A PIVOTAL way those with compromised physical or mental conditions earn income is through Social Security Disability Insurance (SSDI).
The vast majority of those who qualify for SSDI receive between $800 and $1,800 each month.
In 2021, the average monthly Social Security payment for the disabled was $1,277.
What is SSDI?
SSDI aims to provide relief for those with disabilities who can no longer work, or at the same capacity as once before.
The benefit aims to replace a portion of the qualifying worker’s salary.
How much you get will depend on the age you became disabled, and your employment history including the average amount of income you’ve had.
To view your earnings history, you can check your statement online through your Social Security account.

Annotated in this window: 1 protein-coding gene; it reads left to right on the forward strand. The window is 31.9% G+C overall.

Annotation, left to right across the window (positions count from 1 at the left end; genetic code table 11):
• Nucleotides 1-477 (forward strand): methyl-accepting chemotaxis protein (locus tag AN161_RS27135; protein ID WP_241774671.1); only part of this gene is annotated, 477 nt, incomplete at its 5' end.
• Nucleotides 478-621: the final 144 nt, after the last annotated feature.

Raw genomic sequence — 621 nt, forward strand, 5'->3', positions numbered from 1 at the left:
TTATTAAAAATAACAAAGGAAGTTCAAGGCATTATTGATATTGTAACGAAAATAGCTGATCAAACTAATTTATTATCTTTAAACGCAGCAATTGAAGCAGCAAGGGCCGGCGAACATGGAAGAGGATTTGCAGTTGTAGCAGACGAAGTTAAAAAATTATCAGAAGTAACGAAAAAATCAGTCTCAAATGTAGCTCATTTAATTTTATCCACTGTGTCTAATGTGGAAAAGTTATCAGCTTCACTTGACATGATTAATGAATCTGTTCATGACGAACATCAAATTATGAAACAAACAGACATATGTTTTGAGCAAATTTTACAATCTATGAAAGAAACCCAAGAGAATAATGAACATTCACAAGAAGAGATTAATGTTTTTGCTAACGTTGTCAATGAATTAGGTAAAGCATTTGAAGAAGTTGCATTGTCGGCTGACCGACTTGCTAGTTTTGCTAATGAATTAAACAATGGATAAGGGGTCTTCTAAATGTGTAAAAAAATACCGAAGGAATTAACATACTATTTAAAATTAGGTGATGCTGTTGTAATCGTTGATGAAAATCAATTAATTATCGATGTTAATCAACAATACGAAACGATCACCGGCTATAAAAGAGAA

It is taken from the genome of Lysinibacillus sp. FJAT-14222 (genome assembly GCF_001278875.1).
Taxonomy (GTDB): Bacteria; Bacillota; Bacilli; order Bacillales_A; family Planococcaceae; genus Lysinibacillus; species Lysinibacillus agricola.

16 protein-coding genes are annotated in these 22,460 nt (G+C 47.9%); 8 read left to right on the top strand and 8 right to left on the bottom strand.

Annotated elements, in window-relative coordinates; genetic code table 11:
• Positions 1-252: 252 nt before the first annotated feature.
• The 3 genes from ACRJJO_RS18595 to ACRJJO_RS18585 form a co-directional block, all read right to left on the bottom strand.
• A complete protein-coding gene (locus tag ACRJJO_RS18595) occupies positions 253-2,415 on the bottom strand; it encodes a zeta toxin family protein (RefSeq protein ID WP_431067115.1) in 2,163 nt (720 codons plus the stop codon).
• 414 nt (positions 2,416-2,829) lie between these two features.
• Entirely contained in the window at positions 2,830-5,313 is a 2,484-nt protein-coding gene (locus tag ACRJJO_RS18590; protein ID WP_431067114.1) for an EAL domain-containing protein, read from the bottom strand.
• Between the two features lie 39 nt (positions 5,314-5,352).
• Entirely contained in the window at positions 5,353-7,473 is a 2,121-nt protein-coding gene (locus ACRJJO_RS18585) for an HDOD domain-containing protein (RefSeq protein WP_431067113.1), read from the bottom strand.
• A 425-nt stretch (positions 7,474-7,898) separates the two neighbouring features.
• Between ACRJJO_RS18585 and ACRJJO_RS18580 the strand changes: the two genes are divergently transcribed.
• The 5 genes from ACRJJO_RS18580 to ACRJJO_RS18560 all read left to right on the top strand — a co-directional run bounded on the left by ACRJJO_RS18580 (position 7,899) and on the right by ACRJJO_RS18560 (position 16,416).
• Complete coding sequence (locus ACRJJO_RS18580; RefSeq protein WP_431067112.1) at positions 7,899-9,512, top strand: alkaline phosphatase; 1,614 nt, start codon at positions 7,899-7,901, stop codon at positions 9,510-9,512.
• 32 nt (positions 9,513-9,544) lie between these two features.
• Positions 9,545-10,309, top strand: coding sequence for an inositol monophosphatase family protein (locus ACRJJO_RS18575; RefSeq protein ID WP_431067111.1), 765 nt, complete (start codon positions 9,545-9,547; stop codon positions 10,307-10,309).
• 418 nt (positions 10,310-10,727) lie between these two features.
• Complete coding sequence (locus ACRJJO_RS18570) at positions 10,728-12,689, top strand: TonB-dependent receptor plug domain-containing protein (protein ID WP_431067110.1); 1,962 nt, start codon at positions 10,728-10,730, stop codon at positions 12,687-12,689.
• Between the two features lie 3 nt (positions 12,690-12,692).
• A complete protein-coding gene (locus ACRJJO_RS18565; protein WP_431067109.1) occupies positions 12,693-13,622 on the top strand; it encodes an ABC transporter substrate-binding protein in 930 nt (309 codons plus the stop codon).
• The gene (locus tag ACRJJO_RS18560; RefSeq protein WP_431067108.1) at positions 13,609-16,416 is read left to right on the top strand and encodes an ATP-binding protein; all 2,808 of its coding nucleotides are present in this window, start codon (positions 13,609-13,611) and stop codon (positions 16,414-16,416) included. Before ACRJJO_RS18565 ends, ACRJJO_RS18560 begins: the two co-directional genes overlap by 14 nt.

In addition, how much you receive from SSDI depends on how many credits you’ve earned during your work history.
According to the Social Security Administration, workers received one credit for every $1,470 earned.
Most read in Money
But keep in mind, the earnings threshold gets boosted slightly every year.
You’ll also not want to mistake SSDI for Supplemental Security Income (SSI).
While those with disabilities can claim both benefits at the same time, SSI aims to help blind and disabled people, who have little or no income, as well as individuals over the age of 65.
How to sign up
There are two ways you can see if you’re eligible for both SSDI and SSI.
Also, you can phone the SSA from Monday through Friday between 7am and 7pm at 1-800-772-1213.
But be aware that the average wait time for an application approval typically ranges from three to five months.
How you could lose SSDI
Keep in mind that there are a couple of ways you can potentially lose benefits.
If you start to earn at least $1,040, or $1,740 for those who are blind, you could lose benefits.
Another way you could potentially lose benefits is if your health improves to where you are no longer considered disabled.
We recently revealed five ways you can boost your Social Security checks at any age.
And we explain how working while claiming Social Security affects your payments.